Improving medication safety in the ED: 18 recommendations reflect joint effort

The American Academy of Pediatrics, the American College of Emergency Physicians, and the Emergency Nurses Association have come up with 18 recommendations for improving pediatric medication safety in the emergency department (ED), to be published in the March issue of <i>Pediatrics</i>.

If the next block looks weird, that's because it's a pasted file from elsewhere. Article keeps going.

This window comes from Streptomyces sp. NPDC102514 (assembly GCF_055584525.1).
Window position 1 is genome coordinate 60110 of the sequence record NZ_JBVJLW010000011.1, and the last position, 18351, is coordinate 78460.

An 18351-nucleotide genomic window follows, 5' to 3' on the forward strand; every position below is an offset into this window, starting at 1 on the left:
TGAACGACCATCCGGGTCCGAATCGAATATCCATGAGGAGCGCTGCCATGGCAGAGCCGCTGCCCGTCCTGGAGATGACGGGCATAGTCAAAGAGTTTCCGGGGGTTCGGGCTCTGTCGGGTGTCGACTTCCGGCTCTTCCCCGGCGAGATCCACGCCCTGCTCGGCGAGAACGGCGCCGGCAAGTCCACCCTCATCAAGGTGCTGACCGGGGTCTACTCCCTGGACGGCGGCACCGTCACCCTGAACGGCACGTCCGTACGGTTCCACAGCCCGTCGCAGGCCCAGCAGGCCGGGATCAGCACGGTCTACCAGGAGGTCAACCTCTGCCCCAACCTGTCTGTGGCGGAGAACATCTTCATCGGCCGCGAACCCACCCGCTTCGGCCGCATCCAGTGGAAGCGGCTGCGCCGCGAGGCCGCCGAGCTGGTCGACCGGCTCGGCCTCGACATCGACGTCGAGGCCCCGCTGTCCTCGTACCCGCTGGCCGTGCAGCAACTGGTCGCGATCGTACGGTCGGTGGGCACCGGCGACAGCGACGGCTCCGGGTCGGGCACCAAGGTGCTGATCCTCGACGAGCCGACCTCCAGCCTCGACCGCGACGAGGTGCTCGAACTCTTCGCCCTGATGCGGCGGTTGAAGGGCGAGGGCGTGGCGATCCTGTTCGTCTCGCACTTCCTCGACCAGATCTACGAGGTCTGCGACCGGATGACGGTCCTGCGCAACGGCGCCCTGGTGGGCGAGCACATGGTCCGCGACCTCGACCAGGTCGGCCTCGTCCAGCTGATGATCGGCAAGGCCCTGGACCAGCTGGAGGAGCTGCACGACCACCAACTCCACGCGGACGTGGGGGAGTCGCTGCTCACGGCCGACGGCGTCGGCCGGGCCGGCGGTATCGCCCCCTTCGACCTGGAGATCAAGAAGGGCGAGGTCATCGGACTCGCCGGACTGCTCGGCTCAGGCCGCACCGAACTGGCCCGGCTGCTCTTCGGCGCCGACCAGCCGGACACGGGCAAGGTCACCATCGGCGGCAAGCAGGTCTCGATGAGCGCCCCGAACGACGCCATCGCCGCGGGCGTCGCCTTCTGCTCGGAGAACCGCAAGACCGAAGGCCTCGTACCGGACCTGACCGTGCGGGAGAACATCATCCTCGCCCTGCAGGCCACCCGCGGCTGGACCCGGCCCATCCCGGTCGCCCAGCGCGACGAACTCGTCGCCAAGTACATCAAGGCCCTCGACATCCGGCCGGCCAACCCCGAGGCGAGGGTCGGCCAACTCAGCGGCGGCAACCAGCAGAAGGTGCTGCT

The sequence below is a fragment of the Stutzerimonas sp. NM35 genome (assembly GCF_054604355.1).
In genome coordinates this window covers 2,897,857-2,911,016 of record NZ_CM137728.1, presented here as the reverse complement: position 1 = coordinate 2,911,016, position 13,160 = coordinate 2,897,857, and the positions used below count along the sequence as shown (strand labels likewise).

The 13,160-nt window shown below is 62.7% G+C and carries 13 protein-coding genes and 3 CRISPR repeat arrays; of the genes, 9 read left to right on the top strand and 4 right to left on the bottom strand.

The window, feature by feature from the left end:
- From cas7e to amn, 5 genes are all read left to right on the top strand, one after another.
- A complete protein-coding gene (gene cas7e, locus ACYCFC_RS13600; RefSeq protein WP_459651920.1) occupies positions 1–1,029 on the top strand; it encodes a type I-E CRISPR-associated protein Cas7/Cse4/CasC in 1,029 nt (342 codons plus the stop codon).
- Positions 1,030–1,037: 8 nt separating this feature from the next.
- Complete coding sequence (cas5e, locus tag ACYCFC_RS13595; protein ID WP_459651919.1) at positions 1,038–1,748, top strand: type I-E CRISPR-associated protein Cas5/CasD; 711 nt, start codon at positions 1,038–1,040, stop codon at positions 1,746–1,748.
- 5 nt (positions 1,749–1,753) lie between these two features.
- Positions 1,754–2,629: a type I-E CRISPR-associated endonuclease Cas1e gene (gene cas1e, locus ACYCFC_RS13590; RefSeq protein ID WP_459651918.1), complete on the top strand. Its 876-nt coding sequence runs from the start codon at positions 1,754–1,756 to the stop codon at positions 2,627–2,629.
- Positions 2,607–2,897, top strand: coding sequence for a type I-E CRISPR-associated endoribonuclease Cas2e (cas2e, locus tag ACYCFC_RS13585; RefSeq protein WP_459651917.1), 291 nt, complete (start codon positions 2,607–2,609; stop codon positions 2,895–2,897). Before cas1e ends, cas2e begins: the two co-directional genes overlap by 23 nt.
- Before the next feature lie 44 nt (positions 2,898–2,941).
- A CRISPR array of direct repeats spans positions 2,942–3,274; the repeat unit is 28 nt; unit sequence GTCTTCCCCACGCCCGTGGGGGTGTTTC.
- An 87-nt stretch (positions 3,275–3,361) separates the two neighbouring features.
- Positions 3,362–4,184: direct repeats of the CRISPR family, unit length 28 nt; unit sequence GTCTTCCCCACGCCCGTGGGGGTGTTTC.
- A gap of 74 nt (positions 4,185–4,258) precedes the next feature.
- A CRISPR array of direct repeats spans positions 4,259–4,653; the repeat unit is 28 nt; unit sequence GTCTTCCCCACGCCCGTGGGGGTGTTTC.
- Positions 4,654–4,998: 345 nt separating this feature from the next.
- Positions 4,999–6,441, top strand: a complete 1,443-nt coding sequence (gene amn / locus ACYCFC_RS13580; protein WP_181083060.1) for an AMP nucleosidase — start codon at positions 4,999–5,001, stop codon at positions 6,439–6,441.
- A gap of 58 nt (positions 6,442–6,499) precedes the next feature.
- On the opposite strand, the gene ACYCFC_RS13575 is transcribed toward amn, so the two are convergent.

The American Academy of Pediatrics, the American College of Emergency Physicians, and the Emergency Nurses Association have come up with 18 recommendations for improving pediatric medication safety in the emergency department (ED), to be published in the March issue of <i>Pediatrics</i>. Opportunities to improve medication safety typically fall into three areas: prescribing errors, ED administration errors, and home administration errors. Within the ED, computerized physician order entry has significantly reduced prescribing errors, specifically those related to dose calculation, but there is room for improvement. Recommendations include measuring and recording weight in kilograms only, which will remove the common error of calculating medication dosage based on pounds. Providers are also advised to develop a standard pediatric formulary with specific concentrations and standard dosing. In addition, implementing and supporting the availability of ED pharmacists, utilizing a two-provider check for high-alert medications, and promoting use of distraction-free zones for medication preparation will encourage safe medication administration. For medication administration in the home, providing standardized delivery devices as well as pictogram-based dosing instruction sheets decreases error rates, as does milliliter-only dosing for liquid medication.